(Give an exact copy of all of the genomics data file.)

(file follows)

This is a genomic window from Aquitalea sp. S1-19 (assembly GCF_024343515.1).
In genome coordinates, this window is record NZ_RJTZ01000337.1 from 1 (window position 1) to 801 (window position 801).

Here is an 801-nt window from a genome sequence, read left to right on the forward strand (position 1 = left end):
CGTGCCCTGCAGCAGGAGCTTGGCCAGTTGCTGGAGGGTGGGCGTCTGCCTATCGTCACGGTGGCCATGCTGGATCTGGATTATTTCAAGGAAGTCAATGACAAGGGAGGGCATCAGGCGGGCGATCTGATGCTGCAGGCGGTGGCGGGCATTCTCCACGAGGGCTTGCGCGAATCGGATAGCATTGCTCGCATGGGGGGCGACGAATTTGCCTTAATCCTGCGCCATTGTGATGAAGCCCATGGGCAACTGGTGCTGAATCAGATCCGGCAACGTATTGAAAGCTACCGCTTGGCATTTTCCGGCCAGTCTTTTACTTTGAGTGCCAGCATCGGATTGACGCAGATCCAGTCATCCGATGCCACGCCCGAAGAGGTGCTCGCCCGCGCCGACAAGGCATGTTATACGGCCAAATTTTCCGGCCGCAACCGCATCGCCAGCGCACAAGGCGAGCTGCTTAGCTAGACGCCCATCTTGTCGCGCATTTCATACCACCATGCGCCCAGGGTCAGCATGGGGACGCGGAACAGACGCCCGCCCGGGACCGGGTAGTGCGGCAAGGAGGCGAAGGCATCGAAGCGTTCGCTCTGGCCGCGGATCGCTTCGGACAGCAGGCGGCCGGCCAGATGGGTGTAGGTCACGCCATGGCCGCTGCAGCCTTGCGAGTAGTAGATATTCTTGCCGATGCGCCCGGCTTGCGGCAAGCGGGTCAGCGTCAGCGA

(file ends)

This is a genomic window from Aquitalea sp. S1-19 (assembly GCF_024343515.1).
In genome coordinates, this window is record NZ_RJTZ01000337.1 from 1 (window position 1) to 801 (window position 801).

Here is an 801-nt window from a genome sequence, read left to right on the forward strand (position 1 = left end):
CGTGCCCTGCAGCAGGAGCTTGGCCAGTTGCTGGAGGGTGGGCGTCTGCCTATCGTCACGGTGGCCATGCTGGATCTGGATTATTTCAAGGAAGTCAATGACAAGGGAGGGCATCAGGCGGGCGATCTGATGCTGCAGGCGGTGGCGGGCATTCTCCACGAGGGCTTGCGCGAATCGGATAGCATTGCTCGCATGGGGGGCGACGAATTTGCCTTAATCCTGCGCCATTGTGATGAAGCCCATGGGCAACTGGTGCTGAATCAGATCCGGCAACGTATTGAAAGCTACCGCTTGGCATTTTCCGGCCAGTCTTTTACTTTGAGTGCCAGCATCGGATTGACGCAGATCCAGTCATCCGATGCCACGCCCGAAGAGGTGCTCGCCCGCGCCGACAAGGCATGTTATACGGCCAAATTTTCCGGCCGCAACCGCATCGCCAGCGCACAAGGCGAGCTGCTTAGCTAGACGCCCATCTTGTCGCGCATTTCATACCACCATGCGCCCAGGGTCAGCATGGGGACGCGGAACAGACGCCCGCCCGGGACCGGGTAGTGCGGCAAGGAGGCGAAGGCATCGAAGCGTTCGCTCTGGCCGCGGATCGCTTCGGACAGCAGGCGGCCGGCCAGATGGGTGTAGGTCACGCCATGGCCGCTGCAGCCTTGCGAGTAGTAGATATTCTTGCCGATGCGCCCGGCTTGCGGCAAGCGGGTCAGCGTCAGCGA